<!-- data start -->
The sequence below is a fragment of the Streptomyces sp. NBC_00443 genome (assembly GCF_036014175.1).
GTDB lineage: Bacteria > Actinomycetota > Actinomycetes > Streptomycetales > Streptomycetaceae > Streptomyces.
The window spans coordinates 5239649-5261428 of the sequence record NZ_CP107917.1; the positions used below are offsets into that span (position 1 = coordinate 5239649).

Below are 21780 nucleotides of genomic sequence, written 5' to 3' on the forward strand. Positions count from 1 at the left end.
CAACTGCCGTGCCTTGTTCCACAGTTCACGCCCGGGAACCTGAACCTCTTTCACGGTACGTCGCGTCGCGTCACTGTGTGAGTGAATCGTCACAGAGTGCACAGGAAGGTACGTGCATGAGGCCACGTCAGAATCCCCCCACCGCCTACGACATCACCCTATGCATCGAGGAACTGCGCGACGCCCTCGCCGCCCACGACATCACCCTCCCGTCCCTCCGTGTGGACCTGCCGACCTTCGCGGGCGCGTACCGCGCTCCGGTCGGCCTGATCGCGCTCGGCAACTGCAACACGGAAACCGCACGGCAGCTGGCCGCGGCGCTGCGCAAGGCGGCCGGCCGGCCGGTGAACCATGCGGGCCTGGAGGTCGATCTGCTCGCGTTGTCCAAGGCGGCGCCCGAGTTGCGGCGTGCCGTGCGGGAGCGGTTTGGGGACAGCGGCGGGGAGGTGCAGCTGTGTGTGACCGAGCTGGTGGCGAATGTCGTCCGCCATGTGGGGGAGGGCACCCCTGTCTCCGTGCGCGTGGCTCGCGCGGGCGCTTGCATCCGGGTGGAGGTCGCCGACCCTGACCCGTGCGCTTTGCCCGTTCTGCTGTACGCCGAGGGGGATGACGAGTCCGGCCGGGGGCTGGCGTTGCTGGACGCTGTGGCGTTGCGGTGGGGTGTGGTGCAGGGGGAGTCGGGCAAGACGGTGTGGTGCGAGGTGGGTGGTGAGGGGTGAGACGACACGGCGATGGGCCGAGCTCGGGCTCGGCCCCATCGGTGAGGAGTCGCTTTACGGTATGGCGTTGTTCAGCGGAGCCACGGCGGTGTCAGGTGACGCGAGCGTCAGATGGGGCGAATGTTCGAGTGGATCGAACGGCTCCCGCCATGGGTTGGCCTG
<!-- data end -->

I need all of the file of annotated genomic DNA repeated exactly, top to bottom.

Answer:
The sequence below is a fragment of the Streptomyces sp. NBC_00443 genome (assembly GCF_036014175.1).
GTDB lineage: Bacteria > Actinomycetota > Actinomycetes > Streptomycetales > Streptomycetaceae > Streptomyces.
The window spans coordinates 5239649-5261428 of the sequence record NZ_CP107917.1; the positions used below are offsets into that span (position 1 = coordinate 5239649).

Below are 21780 nucleotides of genomic sequence, written 5' to 3' on the forward strand. Positions count from 1 at the left end.
CAACTGCCGTGCCTTGTTCCACAGTTCACGCCCGGGAACCTGAACCTCTTTCACGGTACGTCGCGTCGCGTCACTGTGTGAGTGAATCGTCACAGAGTGCACAGGAAGGTACGTGCATGAGGCCACGTCAGAATCCCCCCACCGCCTACGACATCACCCTATGCATCGAGGAACTGCGCGACGCCCTCGCCGCCCACGACATCACCCTCCCGTCCCTCCGTGTGGACCTGCCGACCTTCGCGGGCGCGTACCGCGCTCCGGTCGGCCTGATCGCGCTCGGCAACTGCAACACGGAAACCGCACGGCAGCTGGCCGCGGCGCTGCGCAAGGCGGCCGGCCGGCCGGTGAACCATGCGGGCCTGGAGGTCGATCTGCTCGCGTTGTCCAAGGCGGCGCCCGAGTTGCGGCGTGCCGTGCGGGAGCGGTTTGGGGACAGCGGCGGGGAGGTGCAGCTGTGTGTGACCGAGCTGGTGGCGAATGTCGTCCGCCATGTGGGGGAGGGCACCCCTGTCTCCGTGCGCGTGGCTCGCGCGGGCGCTTGCATCCGGGTGGAGGTCGCCGACCCTGACCCGTGCGCTTTGCCCGTTCTGCTGTACGCCGAGGGGGATGACGAGTCCGGCCGGGGGCTGGCGTTGCTGGACGCTGTGGCGTTGCGGTGGGGTGTGGTGCAGGGGGAGTCGGGCAAGACGGTGTGGTGCGAGGTGGGTGGTGAGGGGTGAGACGACACGGCGATGGGCCGAGCTCGGGCTCGGCCCCATCGGTGAGGAGTCGCTTTACGGTATGGCGTTGTTCAGCGGAGCCACGGCGGTGTCAGGTGACGCGAGCGTCAGATGGGGCGAATGTTCGAGTGGATCGAACGGCTCCCGCCATGGGTTGGCCTG